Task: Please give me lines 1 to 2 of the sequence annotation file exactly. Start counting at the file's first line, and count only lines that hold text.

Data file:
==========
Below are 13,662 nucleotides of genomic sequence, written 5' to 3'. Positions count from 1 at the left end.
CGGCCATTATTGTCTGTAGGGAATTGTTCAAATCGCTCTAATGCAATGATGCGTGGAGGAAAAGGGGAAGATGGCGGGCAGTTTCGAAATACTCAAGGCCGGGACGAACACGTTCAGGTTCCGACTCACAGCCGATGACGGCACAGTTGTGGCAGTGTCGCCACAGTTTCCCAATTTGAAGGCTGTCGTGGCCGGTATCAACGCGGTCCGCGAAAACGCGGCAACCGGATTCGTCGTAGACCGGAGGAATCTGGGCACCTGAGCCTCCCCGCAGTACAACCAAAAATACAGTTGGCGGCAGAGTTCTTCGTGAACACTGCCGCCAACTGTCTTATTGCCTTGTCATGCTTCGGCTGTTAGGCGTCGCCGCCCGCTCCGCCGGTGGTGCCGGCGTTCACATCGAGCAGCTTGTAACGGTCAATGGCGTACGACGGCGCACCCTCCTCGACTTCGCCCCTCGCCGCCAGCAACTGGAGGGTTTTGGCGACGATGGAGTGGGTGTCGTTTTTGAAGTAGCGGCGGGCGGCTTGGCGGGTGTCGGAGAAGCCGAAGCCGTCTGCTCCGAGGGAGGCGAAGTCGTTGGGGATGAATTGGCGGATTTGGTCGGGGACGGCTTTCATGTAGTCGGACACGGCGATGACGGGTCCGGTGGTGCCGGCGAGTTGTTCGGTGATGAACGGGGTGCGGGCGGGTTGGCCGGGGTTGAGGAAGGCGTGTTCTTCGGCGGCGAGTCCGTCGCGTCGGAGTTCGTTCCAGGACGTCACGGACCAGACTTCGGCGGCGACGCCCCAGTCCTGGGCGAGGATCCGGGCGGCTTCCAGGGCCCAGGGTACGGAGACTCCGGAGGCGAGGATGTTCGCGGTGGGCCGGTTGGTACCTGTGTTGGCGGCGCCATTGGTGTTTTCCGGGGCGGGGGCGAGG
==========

Below are 13,662 nucleotides of genomic sequence, written 5' to 3'. Positions count from 1 at the left end.
CGGCCATTATTGTCTGTAGGGAATTGTTCAAATCGCTCTAATGCAATGATGCGTGGAGGAAAAGGGGAAGATGGCGGGCAGTTTCGAAATACTCAAGGCCGGGACGAACACGTTCAGGTTCCGACTCACAGCCGATGACGGCACAGTTGTGGCAGTGTCGCCACAGTTTCCCAATTTGAAGGCTGTCGTGGCCGGTATCAACGCGGTCCGCGAAAACGCGGCAACCGGATTCGTCGTAGACCGGAGGAATCTGGGCACCTGAGCCTCCCCGCAGTACAACCAAAAATACAGTTGGCGGCAGAGTTCTTCGTGAACACTGCCGCCAACTGTCTTATTGCCTTGTCATGCTTCGGCTGTTAGGCGTCGCCGCCCGCTCCGCCGGTGGTGCCGGCGTTCACATCGAGCAGCTTGTAACGGTCAATGGCGTACGACGGCGCACCCTCCTCGACTTCGCCCCTCGCCGCCAGCAACTGGAGGGTTTTGGCGACGATGGAGTGGGTGTCGTTTTTGAAGTAGCGGCGGGCGGCTTGGCGGGTGTCGGAGAAGCCGAAGCCGTCTGCTCCGAGGGAGGCGAAGTCGTTGGGGATGAATTGGCGGATTTGGTCGGGGACGGCTTTCATGTAGTCGGACACGGCGATGACGGGTCCGGTGGTGCCGGCGAGTTGTTCGGTGATGAACGGGGTGCGGGCGGGTTGGCCGGGGTTGAGGAAGGCGTGTTCTTCGGCGGCGAGTCCGTCGCGTCGGAGTTCGTTCCAGGACGTCACGGACCAGACTTCGGCGGCGACGCCCCAGTCCTGGGCGAGGATCCGGGCGGCTTCCAGGGCCCAGGGTACGGAGACTCCGGAGGCGAGGATGTTCGCGGTGGGCCGGTTGGTACCTGTGTTGGCGGCGCCATTGGTGTTTTCCGGGGCGGGGGCGAGG